24. 24.
    A. Giustina, I. Karamouzis, I. Patelli, G. Mazziotti, Octreotide for acromegaly treatment: a reappraisal. Expert Opin. Pharmacother. 14(17), 2433–2447 (2013)PubMedCrossRefGoogle Scholar
  25. 25.
    U. Kumar, Cross-talk and modulation of signaling between somatostatin and growth factor receptors. Endocrine 40(2), 168–180 (2011)PubMedCrossRefGoogle Scholar
  26. 26.
    Y.C. Patel, C.B. Srikant, Subtype selectivity of peptide analogs for all five cloned human somatostatin receptors (hsstr 1–5). Endocrinology 135(6), 2814–2817 (1994)PubMedGoogle Scholar
  27. 27.
    Y.C. Patel, M. Greenwood, R. Panetta, N. Hukovic, S. Grigorakis, L.A. Robertson, C.B. Srikant, Molecular biology of somatostatin receptor subtypes. Metabolism 45(8), 31–38 (1996)PubMedCrossRefGoogle Scholar
  28. 28.
    L. de Lecea, J.R. Criado, O. Prospero-Garcia, K.M. Gautvik, P. Schweitzer, P.E. Danielson, C.L. Dunlop, G.R. Siggins, S.J. Henriksen, J.G. Sutcliffe, A cortical neuropeptide with neuronal depressant and sleep-modulating properties. Nature 381, 242–245 (1996)PubMedCrossRefGoogle Scholar
  29. 29.
    A.D. Spier, L. de Lecea, Cortistatin: a member of the somatostatin neuropeptide family with distinct physiological functions. Brain Res. Brain Res. Rev. 33, 228–241 (2000)PubMedCrossRefGoogle Scholar
  30. 30.
    E. Carrasco, C. Hernández, I. de Torres, J. Farrés, R. Simó, Lowered cortistatin expression is an early event in the human diabetic retina and is associated with apoptosis and glial activation. Mol. Vis 14, 1496–1502 (2008)PubMedCentralPubMedGoogle Scholar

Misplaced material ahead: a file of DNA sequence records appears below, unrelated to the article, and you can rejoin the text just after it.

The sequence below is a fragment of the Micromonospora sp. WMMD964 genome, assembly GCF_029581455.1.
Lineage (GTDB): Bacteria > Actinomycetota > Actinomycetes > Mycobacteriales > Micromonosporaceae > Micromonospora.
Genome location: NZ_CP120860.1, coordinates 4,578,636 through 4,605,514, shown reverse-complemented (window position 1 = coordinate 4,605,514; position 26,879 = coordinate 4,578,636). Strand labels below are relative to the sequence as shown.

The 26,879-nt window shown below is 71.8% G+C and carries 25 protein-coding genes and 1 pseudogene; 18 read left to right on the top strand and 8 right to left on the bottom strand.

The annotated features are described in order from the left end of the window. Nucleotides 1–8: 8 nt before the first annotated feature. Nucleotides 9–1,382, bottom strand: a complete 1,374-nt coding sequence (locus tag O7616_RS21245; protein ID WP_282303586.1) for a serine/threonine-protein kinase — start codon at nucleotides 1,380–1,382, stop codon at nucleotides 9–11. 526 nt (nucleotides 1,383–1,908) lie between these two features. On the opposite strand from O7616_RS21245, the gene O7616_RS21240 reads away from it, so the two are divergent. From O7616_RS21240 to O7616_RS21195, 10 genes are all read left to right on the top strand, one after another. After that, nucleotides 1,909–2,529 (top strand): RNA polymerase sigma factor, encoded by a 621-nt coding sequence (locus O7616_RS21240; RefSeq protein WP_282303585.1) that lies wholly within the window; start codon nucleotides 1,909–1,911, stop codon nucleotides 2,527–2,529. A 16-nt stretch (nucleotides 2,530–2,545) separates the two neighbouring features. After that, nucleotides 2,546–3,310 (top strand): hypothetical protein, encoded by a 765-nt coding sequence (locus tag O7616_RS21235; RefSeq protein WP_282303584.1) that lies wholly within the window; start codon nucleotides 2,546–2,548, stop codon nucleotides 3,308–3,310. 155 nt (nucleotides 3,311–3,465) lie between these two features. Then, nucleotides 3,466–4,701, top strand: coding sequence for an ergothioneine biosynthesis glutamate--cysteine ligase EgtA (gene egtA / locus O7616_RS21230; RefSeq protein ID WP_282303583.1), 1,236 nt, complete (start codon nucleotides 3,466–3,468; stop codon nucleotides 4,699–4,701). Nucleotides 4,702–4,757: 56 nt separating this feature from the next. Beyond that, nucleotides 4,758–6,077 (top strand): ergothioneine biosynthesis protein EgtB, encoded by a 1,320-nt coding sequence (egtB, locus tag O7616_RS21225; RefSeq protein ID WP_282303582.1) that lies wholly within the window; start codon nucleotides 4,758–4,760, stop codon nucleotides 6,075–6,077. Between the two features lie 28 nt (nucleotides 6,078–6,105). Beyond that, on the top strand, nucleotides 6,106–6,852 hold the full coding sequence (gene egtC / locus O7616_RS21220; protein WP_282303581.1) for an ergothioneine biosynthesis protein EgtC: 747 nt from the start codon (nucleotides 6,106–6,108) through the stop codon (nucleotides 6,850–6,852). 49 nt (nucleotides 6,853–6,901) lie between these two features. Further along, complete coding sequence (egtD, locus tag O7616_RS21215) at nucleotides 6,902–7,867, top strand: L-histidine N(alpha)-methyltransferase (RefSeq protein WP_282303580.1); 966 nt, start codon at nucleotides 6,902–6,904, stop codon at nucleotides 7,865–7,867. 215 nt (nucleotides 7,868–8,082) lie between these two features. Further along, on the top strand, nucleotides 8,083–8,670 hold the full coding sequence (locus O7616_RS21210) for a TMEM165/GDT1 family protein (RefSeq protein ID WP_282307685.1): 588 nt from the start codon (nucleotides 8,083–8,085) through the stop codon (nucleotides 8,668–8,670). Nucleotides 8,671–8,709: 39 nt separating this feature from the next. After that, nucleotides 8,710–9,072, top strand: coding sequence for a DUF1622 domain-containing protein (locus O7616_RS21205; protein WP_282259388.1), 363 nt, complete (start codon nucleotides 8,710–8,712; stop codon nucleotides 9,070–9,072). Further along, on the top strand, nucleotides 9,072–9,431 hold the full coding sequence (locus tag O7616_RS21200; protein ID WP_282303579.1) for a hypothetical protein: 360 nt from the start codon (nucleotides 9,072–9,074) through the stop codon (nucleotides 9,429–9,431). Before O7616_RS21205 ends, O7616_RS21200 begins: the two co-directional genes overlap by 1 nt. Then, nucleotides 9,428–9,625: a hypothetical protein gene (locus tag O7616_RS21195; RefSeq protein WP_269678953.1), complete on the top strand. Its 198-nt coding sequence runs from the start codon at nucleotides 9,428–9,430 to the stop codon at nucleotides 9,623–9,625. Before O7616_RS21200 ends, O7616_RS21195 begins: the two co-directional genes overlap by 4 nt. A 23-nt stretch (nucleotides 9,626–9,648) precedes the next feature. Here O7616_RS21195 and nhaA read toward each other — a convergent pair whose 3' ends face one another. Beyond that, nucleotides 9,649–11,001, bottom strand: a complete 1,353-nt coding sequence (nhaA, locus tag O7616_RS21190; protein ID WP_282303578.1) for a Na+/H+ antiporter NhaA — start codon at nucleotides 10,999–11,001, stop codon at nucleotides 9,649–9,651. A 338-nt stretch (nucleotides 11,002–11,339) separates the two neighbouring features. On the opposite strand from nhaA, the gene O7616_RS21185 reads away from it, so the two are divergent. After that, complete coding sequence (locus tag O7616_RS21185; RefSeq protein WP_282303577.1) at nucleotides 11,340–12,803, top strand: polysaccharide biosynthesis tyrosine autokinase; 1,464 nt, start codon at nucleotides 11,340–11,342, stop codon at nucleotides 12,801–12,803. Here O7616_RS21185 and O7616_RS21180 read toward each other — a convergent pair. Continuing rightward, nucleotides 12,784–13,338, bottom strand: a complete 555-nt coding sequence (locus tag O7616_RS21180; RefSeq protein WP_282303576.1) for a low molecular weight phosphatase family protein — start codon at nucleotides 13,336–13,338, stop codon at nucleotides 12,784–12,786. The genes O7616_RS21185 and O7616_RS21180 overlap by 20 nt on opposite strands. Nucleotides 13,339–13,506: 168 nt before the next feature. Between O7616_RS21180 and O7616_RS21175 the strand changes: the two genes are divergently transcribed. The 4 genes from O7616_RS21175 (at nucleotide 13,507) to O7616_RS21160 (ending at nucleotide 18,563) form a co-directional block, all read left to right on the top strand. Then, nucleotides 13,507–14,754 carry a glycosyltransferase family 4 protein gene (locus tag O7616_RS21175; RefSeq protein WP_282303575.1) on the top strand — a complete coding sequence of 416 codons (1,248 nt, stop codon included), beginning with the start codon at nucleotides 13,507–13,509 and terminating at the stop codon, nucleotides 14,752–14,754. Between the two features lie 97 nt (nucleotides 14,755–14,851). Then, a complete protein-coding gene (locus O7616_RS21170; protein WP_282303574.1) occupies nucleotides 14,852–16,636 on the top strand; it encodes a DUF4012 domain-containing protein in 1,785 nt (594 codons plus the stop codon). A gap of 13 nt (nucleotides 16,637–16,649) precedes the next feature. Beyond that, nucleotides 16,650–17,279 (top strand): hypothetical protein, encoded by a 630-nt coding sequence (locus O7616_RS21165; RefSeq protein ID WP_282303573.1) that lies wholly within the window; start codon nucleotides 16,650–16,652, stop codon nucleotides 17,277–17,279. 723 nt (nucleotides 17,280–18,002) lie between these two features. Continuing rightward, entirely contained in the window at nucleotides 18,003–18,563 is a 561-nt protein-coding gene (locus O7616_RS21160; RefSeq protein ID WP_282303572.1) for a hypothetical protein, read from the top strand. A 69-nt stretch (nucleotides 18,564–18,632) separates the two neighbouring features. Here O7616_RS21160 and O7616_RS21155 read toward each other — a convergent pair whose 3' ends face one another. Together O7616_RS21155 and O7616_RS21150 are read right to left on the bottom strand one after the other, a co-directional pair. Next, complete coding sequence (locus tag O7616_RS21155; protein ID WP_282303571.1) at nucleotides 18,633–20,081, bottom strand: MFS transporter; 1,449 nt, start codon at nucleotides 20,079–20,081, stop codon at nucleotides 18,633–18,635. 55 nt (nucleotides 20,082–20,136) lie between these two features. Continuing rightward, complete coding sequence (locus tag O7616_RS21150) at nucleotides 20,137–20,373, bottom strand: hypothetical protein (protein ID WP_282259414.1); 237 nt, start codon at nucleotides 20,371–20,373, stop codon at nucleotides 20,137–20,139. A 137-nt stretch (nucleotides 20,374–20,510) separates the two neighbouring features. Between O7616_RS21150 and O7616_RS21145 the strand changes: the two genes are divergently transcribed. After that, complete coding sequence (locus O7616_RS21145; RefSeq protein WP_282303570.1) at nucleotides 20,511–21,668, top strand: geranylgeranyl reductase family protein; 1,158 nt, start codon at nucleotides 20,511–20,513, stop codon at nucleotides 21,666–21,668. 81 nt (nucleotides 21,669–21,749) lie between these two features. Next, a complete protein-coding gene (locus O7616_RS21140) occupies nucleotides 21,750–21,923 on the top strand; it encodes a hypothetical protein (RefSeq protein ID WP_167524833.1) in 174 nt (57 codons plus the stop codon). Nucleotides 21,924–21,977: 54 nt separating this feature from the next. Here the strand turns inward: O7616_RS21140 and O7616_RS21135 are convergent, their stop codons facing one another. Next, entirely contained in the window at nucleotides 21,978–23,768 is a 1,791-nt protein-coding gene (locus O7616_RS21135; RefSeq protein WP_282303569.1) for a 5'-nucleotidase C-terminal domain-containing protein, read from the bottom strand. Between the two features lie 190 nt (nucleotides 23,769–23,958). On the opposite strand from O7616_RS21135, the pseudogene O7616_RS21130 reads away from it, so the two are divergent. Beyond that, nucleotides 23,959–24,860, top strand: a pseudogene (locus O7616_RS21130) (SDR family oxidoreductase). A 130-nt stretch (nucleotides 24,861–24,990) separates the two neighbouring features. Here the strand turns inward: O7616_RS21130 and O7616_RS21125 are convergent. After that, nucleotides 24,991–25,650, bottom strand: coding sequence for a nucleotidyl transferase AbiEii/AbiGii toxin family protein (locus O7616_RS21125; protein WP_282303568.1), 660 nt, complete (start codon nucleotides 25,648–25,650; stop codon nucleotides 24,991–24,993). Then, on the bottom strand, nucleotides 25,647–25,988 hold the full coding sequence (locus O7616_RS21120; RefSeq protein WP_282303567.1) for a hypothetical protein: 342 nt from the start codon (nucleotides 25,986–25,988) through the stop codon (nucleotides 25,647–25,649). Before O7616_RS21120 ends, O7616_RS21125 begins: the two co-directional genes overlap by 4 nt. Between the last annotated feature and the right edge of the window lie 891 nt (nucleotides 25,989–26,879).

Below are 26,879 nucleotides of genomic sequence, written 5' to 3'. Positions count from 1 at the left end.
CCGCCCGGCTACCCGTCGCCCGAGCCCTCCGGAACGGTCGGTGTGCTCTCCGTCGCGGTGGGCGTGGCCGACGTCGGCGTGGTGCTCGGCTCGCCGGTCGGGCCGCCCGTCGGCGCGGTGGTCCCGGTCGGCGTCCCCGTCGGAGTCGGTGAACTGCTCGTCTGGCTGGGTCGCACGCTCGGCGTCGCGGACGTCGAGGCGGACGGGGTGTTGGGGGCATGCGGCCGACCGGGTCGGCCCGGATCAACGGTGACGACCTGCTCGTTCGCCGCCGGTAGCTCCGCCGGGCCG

31. 31.
    A.J. Barber, E. Lieth, S.A. Khin, D.A. Antonetti, A.G. Buchanan, T.W. Gardner, Neural apoptosis in the retina during experimental and human diabetes. Early onset and effect of insulin. J. Clin. Invest 102, 783–791 (1998)PubMedCentralPubMedCrossRefGoogle Scholar
  32. 32.
    T.S. Kern, A.J. Barber, Retinal ganglion cells in diabetes. J. Physiol. 586, 4401–4408 (2008)PubMedCentralPubMedCrossRefGoogle Scholar
  33. 33.
    R. Simó, E. Carrasco, A. Fonollosa, J. García-Arumí, R. Casamitjana, C. Hernández, Deficit of somatostatin in the vitreous fluid of patients with diabetic macular edema. Diabetes Care 30(3), 725–727 (2007)PubMedCrossRefGoogle Scholar
  34. 34.
    E. Lieth, A.J. Barber, B. Xu, C. Dice, M.J. Ratz, D. Tanase, J.M. Strother, Glial reactivity and impaired glutamate metabolism in short-term experimental diabetic retinopathy. Penn State Retina Research Group. Diabetes 47(5), 815–820 (1988)CrossRefGoogle Scholar
  35. 35.